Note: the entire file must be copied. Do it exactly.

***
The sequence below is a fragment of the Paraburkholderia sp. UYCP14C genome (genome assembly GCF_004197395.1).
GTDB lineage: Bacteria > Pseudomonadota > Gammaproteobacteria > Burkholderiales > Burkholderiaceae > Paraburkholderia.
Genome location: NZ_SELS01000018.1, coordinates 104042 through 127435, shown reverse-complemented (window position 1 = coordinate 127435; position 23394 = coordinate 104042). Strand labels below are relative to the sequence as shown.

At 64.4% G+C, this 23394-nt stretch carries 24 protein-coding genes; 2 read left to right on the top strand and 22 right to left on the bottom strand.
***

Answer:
The sequence below is a fragment of the Paraburkholderia sp. UYCP14C genome (genome assembly GCF_004197395.1).
GTDB lineage: Bacteria > Pseudomonadota > Gammaproteobacteria > Burkholderiales > Burkholderiaceae > Paraburkholderia.
Genome location: NZ_SELS01000018.1, coordinates 104042 through 127435, shown reverse-complemented (window position 1 = coordinate 127435; position 23394 = coordinate 104042). Strand labels below are relative to the sequence as shown.

At 64.4% G+C, this 23394-nt stretch carries 24 protein-coding genes; 2 read left to right on the top strand and 22 right to left on the bottom strand.